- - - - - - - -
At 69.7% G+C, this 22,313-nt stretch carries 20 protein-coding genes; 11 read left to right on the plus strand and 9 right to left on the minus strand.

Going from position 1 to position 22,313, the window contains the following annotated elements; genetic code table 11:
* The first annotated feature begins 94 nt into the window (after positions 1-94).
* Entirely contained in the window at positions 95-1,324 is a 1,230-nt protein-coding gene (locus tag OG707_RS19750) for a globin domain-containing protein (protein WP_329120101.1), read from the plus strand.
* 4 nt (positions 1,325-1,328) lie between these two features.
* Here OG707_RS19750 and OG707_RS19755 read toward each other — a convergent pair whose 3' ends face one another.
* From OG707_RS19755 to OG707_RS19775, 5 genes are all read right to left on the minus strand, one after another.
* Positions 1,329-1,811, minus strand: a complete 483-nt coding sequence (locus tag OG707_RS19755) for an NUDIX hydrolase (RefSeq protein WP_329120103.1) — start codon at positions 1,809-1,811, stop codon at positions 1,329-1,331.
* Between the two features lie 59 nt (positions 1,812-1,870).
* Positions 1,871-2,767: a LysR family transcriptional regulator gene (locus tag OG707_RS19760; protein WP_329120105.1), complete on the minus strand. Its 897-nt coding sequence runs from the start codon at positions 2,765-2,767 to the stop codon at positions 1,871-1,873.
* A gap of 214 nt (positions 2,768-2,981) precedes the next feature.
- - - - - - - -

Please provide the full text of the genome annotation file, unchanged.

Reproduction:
At 69.7% G+C, this 22,313-nt stretch carries 20 protein-coding genes; 11 read left to right on the plus strand and 9 right to left on the minus strand.

Going from position 1 to position 22,313, the window contains the following annotated elements; genetic code table 11:
* The first annotated feature begins 94 nt into the window (after positions 1-94).
* Entirely contained in the window at positions 95-1,324 is a 1,230-nt protein-coding gene (locus tag OG707_RS19750) for a globin domain-containing protein (protein WP_329120101.1), read from the plus strand.
* 4 nt (positions 1,325-1,328) lie between these two features.
* Here OG707_RS19750 and OG707_RS19755 read toward each other — a convergent pair whose 3' ends face one another.
* From OG707_RS19755 to OG707_RS19775, 5 genes are all read right to left on the minus strand, one after another.
* Positions 1,329-1,811, minus strand: a complete 483-nt coding sequence (locus tag OG707_RS19755) for an NUDIX hydrolase (RefSeq protein WP_329120103.1) — start codon at positions 1,809-1,811, stop codon at positions 1,329-1,331.
* Between the two features lie 59 nt (positions 1,812-1,870).
* Positions 1,871-2,767: a LysR family transcriptional regulator gene (locus tag OG707_RS19760; protein WP_329120105.1), complete on the minus strand. Its 897-nt coding sequence runs from the start codon at positions 2,765-2,767 to the stop codon at positions 1,871-1,873.
* A gap of 214 nt (positions 2,768-2,981) precedes the next feature.